Cancer Super Achievers: An Unproductive Lament

The world of cancer is peppered with super achievers. For some people, a cancer diagnosis propels them into a flurry of mountain treks, book deals, year-long walkabouts, profitable blogs, the starting of foundations. They do cleansing diets, quit or change their jobs, marry or get divorced, adopt children, remodel their homes. The wind machines of productivity blow their long, flowing (metaphorical) hair into the photographer’s lens, and the world, it celebrates their proliferating efforts.

woman wearing gray shirt and black overalls on boat
I wish I had her hair. 

“You don’t have long to live,” cancer says. It is, to be sure, a wake up call.

Respect. And it’s no one’s business how we react to cancer or any disease. The music of coping has a wide, wide range.

And yet I can’t help feeling pressured, at times, to do. I realize this is partly cultural. Americans value productivity, work, achievement, productive leisure (think high-end tents, travel, what did you do this weekend?). Even cancer is no ticket out of this race. Even the cancer patient (and the chronically ill in general) must justify their rest, their healing, their not-productive-sitting-reading-resting being. We don’t honor enough that healing is an active, regenerative process in which the body’s reserves must be deeply tapped. This causes fatigue. It can cause grief. We don’t honor rest. We don’t honor the trauma that cancer heaps on the mind and the body, and the concentric circles it then echoes into family, friends, community.

In this vein, I want to say that I haven’t been terribly productive. This has its pluses, its minuses. Working outside the home is a way of staying engaged with the world, is a way of having another thread of meaning woven into your life. And I have been away from a job I love for nearly seven months.  Working inside the home is a series of tasks that are constantly being undone, and therefore there’s little to show for it.  And I haven’t written a book, haven’t remodeled a room. Kitchen cabinets remain in disarray. The wet mop is still outside, the linoleum has holes.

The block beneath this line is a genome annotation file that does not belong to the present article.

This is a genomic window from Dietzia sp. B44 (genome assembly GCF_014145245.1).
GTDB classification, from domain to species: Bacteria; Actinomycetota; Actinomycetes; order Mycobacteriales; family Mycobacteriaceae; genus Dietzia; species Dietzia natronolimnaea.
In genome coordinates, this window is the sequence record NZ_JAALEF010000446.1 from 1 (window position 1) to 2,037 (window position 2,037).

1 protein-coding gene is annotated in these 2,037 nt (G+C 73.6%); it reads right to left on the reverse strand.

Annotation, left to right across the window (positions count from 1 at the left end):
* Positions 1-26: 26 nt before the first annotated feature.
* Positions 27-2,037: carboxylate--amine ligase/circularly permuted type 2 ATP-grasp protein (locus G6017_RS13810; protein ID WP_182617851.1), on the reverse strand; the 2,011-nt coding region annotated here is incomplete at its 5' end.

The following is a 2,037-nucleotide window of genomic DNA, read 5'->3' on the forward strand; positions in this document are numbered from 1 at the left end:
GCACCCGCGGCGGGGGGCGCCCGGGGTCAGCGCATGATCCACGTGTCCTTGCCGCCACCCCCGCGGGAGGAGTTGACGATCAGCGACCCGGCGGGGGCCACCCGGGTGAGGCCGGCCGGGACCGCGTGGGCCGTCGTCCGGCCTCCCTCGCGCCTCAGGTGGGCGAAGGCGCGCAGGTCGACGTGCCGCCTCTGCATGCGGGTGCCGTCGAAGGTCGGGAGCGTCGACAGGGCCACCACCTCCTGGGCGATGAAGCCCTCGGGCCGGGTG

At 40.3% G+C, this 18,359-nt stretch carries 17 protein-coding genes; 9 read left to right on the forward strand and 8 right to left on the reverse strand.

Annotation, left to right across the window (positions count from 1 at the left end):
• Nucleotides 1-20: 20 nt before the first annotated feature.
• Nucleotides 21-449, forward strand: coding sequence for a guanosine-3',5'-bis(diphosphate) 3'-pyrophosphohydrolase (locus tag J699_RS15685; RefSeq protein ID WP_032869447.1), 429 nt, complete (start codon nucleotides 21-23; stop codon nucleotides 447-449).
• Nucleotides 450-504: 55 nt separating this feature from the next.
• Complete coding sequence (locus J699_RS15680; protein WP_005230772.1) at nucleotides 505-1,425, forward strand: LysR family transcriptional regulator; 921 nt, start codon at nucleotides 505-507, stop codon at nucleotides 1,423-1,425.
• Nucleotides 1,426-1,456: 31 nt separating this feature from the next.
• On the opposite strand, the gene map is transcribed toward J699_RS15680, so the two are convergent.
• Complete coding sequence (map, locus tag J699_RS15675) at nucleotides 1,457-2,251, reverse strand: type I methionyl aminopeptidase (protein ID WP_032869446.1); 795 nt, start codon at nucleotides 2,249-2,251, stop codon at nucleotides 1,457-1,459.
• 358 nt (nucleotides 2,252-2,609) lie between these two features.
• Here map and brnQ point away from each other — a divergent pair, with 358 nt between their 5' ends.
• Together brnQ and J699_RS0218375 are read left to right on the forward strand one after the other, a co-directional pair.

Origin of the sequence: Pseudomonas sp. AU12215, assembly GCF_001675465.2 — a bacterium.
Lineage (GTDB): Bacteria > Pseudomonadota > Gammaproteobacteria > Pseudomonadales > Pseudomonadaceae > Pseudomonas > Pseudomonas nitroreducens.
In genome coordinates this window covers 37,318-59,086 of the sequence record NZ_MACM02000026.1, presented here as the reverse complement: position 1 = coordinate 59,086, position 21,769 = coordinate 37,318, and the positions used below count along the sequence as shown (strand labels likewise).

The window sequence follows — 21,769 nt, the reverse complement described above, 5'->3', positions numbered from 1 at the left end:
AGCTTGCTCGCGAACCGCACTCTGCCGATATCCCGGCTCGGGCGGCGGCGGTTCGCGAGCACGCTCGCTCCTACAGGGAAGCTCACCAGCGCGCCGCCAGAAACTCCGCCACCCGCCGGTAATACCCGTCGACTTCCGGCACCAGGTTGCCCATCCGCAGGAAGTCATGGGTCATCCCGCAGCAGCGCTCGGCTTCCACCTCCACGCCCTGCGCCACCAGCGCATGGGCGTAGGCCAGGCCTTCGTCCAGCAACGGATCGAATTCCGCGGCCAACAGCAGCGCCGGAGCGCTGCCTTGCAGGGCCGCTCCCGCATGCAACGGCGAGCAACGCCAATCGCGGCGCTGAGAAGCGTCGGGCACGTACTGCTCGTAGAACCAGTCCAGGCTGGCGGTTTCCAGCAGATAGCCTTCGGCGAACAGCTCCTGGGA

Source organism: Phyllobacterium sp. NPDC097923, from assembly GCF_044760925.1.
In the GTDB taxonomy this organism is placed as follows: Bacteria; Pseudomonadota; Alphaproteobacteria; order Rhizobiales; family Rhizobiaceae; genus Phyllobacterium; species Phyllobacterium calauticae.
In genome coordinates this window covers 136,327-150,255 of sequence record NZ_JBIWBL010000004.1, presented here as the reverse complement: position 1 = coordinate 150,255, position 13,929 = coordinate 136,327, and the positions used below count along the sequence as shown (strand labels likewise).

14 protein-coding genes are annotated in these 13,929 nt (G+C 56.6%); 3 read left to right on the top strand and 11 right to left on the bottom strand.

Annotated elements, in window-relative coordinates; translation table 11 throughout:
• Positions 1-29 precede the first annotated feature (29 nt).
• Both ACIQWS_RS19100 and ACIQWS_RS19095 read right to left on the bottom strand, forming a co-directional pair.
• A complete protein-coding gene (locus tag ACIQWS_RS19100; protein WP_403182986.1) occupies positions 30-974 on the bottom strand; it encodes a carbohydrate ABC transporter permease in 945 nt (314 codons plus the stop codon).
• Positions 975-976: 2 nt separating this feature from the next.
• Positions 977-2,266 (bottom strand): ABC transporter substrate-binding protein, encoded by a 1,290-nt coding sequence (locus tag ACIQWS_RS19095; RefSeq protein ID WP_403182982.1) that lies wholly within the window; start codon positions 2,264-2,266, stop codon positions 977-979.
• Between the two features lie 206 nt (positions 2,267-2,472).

Not productive.

I ask myself: What should I be doing, exactly? Should I be sorting through the old books, cleaning the garage? Another Costco run? More vigorous meditation, reading professional manuals? Piles of poem and other drafts stack each household table, as do my husband’s paints, brushes, figures. I wander and sit. I read, then rest. I cook a little, grocery shop. Then rest some more. I spend 2-3 hours a day doing physical therapy exercises. “What do you do all day?” someone asked. Cue maniacal laughter.

Not productive.

I once scrolled past a Twitter post that read something like, “Click to see how breast cancer inspired this woman to climb Mt. Everest!” I replied, semi-snarkily, “Breast cancer made me cranky and tired.” Oh, the dark humor of it. But it was the truth.

And you know what?

It was the most productive thing I did that day.

 

How do you cope with your body’s need to heal? Its unpredictability, the need for rest?

 

What We Carry

Hello again.

It’s been three weeks since surgery. I’ve been really, really wiped out. I’ve spent most days in bed or on the sofa, wandering the house, doing this or that odd chore, but mostly resting. My oncologist said I probably won’t even start to feel recovered until four weeks, and not “normal” until eight weeks out. This, to my need-to-be-productive-self, helps me feel better.  Two drainage tubes have made it impossible to sleep in any position except my back, and my right arm is slowly gaining range of motion back. Today’s the first day I feel like I can type for any length, and this, too, gives me hope.

green leafed plant on sand
That small flower is finding its way. 

If you are a regular reader of this blog, thank you for your patience.

This surgery sent me into a tailspin of depression. The truth about general anesthesia is that it is a temporary coma, and can have major effects on mood. Post-operative depression is not something I anticipated, but immediately after surgery I fell into a well of despair that had me near some monster edge. My husband and daughter were bewildered and concerned. Combined with the pain medications and the lack of mobility and drain tubes and magnitude of this surgery and this diagnosis, I was in a very dark place. I would walk into the kitchen and just stand, bearing wave after wave of utter, complete grief and despair. I’m not sure I’m describing the physical aspects of the sadness enough – my body felt physically dropped into some hopeless, dark well and I was flailing for air.  Dear friends and colleagues reached out, and let me tell you every text, every visit was a life buoy. There is a kind of salvation on this Earth, and it is called Kindness. And each day is one inch better. That is my measure. One inch, or one half inch. That is what this body can do right now.